British luxury goods maker Burberry on Thursday announced that it will stop the practice of burning unsold goods, with immediate effect.
The fashion label also said it would stop using real fur in its products and would phase out existing fur items.
Burberry's annual report stated that it destroyed unsold 28.6 million pounds ($37.1 million) worth of products last year to protect its brand, taking the value of items destroyed over the past five years to 105 million pounds, the Guardian reported.
It previously defended its practice by saying that the energy generated from burning its goods was captured. But now Burberry will cease burning millions of dollars' worth of excess stock and is likely to donate garments to charities such as Smart Works, a UK organization that provides interview clothes to unemployed women to help them get jobs.
The company said it will reuse, repair, donate or recycle all unsaleable products.
Burberry is the first major company to publicly end the practice of destroying unwanted products. Its Chief Executive Marco Gobbetti said he hoped others in the industry would follow suit.
"Modern luxury means being socially and environmentally responsible. This belief is core to us at Burberry and key to our long-term success. We are committed to applying the same creativity to all parts of Burberry as we do to our products," he said.
Greenpeace welcomed the move as a "much-needed sign of a change of mind in the fashion industry".
"Because fashion is a high-volume business with more than 100 billion garments produced each year, consumers' closets are already overflowing with unworn clothes -- creating an overstock problem for many companies," the environmental campaigning group was cited as saying by the BBC.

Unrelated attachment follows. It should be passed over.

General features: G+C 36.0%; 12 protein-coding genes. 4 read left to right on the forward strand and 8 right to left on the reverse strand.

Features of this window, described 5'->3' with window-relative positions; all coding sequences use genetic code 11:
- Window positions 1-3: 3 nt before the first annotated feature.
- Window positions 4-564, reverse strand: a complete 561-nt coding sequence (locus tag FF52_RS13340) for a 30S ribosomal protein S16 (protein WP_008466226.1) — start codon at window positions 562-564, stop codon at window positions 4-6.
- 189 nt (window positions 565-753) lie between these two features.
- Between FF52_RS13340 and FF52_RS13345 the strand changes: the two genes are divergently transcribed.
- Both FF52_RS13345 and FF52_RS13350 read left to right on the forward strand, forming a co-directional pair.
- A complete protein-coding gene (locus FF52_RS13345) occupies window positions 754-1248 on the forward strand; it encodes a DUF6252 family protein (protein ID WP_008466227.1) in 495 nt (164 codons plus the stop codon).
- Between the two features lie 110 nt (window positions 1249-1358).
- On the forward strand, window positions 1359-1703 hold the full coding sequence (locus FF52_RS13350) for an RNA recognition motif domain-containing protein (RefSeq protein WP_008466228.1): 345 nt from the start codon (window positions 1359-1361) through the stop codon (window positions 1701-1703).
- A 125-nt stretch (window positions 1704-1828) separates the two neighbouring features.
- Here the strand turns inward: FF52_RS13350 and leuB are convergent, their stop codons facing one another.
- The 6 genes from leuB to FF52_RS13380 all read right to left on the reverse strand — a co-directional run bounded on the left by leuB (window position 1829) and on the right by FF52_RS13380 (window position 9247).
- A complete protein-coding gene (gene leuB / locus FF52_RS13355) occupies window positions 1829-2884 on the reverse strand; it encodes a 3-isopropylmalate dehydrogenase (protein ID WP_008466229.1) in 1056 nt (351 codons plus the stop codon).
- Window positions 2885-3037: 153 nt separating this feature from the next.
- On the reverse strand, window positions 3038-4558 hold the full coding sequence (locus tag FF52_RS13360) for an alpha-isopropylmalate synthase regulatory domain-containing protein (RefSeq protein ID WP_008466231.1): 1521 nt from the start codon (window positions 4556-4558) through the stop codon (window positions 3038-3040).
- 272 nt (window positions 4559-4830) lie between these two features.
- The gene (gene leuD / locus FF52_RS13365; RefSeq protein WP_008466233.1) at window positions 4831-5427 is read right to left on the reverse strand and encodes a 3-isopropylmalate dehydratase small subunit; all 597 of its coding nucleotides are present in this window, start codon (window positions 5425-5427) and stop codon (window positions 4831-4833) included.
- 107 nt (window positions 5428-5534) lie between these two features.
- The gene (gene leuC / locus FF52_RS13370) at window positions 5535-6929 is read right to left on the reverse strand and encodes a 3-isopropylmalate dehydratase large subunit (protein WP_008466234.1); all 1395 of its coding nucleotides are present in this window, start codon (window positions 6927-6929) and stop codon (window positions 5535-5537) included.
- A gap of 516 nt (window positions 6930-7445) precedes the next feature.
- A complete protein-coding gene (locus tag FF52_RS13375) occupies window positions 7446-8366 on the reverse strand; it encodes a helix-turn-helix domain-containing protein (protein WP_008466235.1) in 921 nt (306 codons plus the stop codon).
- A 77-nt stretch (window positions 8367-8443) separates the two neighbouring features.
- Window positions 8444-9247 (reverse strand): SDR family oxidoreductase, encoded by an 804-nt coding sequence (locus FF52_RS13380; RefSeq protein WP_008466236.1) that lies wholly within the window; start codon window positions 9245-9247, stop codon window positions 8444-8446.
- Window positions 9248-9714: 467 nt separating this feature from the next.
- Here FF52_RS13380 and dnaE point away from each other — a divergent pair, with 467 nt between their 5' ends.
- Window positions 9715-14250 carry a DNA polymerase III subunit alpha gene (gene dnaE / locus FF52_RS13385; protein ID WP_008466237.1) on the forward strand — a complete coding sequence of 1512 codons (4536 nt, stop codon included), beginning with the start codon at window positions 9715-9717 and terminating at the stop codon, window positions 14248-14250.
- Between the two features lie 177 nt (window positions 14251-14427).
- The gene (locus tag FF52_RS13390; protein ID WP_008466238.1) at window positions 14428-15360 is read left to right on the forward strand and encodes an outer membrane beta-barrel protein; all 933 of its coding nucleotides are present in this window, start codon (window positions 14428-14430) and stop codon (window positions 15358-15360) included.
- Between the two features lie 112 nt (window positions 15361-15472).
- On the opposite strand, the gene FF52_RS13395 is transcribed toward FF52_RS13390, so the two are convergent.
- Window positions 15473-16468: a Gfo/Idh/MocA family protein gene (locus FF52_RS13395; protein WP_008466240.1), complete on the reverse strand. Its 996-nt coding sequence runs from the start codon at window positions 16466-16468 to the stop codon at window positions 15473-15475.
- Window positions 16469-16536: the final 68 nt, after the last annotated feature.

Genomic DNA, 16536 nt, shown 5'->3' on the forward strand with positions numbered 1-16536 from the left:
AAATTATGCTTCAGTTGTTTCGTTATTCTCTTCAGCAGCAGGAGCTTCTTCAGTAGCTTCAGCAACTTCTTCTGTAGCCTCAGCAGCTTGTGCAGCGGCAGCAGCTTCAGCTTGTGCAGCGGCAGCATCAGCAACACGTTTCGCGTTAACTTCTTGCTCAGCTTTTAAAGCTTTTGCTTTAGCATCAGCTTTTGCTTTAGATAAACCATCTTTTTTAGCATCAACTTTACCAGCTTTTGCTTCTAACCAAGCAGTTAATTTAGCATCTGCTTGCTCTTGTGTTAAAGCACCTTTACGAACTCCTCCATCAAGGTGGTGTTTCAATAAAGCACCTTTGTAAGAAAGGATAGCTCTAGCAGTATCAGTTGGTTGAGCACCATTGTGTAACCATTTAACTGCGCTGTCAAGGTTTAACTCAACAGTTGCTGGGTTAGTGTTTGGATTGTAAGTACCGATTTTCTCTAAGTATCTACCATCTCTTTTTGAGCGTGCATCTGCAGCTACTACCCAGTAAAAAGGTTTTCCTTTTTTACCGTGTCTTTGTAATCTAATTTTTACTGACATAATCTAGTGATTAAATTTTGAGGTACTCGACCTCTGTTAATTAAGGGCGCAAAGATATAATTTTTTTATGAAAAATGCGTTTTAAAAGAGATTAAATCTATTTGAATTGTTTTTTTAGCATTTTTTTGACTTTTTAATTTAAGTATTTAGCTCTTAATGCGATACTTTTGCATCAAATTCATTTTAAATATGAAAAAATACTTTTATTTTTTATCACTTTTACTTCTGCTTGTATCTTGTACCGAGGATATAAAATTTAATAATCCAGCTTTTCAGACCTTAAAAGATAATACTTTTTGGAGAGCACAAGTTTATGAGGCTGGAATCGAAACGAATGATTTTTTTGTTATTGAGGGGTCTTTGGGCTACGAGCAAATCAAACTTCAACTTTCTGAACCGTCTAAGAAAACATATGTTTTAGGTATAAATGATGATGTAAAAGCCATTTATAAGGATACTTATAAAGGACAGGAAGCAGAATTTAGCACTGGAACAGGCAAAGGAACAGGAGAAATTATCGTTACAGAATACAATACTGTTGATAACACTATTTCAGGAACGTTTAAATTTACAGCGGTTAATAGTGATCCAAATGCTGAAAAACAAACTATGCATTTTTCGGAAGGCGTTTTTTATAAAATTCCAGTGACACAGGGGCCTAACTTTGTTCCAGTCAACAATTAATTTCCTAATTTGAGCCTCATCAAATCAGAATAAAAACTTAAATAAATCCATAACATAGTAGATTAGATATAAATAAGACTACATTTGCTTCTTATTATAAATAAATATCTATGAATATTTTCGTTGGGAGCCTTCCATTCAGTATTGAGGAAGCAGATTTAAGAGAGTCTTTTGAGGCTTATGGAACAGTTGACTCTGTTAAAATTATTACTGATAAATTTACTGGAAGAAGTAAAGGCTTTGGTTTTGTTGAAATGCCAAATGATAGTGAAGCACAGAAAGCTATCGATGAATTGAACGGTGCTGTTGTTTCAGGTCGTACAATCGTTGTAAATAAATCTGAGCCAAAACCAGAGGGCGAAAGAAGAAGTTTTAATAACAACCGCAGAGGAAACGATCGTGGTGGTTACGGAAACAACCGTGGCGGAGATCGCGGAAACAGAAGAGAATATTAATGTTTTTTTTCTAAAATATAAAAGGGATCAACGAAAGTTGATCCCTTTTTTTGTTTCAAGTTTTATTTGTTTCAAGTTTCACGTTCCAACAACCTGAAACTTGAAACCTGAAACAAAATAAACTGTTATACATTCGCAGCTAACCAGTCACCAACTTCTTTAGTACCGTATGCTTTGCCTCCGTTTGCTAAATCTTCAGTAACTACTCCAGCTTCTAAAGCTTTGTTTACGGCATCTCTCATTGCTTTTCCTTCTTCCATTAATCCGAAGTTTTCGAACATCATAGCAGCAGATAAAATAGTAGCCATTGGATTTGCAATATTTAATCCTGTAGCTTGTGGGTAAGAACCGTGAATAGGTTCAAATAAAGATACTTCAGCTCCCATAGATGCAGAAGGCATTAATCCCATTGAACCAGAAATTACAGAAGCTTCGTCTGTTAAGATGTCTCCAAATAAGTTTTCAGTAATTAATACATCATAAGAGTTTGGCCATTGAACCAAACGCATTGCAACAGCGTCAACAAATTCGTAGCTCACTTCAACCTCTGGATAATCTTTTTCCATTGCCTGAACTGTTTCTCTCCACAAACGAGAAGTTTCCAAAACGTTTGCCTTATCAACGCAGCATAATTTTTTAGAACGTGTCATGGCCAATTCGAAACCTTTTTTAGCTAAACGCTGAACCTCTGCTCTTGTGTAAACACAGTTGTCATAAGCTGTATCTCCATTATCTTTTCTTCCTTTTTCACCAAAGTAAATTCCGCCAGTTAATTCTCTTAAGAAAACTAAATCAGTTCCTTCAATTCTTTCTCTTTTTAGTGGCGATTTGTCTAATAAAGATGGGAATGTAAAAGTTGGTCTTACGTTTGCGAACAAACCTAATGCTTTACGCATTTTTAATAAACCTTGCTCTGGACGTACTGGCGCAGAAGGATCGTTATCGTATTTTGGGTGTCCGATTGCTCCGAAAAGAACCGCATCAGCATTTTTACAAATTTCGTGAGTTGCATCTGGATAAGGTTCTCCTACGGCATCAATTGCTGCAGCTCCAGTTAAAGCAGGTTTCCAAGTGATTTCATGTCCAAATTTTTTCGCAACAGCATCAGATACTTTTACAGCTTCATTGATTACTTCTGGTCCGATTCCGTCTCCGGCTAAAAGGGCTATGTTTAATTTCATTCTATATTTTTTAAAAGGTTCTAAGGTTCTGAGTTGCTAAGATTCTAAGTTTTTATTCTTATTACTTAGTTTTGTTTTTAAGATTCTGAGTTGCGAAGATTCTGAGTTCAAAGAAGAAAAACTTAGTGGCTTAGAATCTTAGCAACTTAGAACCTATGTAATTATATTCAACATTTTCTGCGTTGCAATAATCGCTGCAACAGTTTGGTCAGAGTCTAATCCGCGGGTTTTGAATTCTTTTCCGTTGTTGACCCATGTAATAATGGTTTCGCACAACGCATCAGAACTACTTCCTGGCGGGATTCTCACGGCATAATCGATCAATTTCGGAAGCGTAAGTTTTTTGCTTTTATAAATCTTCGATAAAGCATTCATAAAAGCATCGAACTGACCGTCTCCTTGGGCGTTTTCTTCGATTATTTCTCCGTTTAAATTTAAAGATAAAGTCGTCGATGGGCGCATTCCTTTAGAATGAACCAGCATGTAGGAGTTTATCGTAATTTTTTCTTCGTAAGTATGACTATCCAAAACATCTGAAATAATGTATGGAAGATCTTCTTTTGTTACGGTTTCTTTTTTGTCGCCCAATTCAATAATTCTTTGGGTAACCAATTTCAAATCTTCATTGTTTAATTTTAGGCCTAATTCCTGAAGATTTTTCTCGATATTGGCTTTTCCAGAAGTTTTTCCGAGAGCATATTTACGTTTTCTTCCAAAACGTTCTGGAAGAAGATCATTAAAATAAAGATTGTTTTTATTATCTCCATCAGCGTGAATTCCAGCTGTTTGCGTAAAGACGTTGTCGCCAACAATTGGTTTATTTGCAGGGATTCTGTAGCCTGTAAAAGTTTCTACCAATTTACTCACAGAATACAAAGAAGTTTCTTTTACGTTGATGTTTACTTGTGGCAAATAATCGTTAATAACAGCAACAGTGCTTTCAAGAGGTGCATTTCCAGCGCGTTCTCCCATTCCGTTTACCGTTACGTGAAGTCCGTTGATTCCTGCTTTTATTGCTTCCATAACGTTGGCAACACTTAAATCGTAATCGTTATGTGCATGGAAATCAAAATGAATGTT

"It's high time for the whole fashion industry to start dealing with overstock at its source: by slowing down production and re-thinking the way it does business."
The label said the debut collection from its new Chief Creative Officer Riccardo Tisci to be presented on September 17 during London fashion week, will not feature any real fur designs. Existing fur products will be phased out. The brand till now used rabbit, fox, mink and Asiatic racoon fur in its collections.
The People for the Ethical Treatment of Animals (Peta) foundation welcomed Burberry's decision.
Burberry started a partnership with sustainable luxury company Elvis & Kresse in the past year that will see 120 tonnes of leather off-cuts transformed into new products over the next five years.
At the same time, the fashion label also established the Burberry Material Futures Research Group with the Royal College of Art to invent new sustainable materials.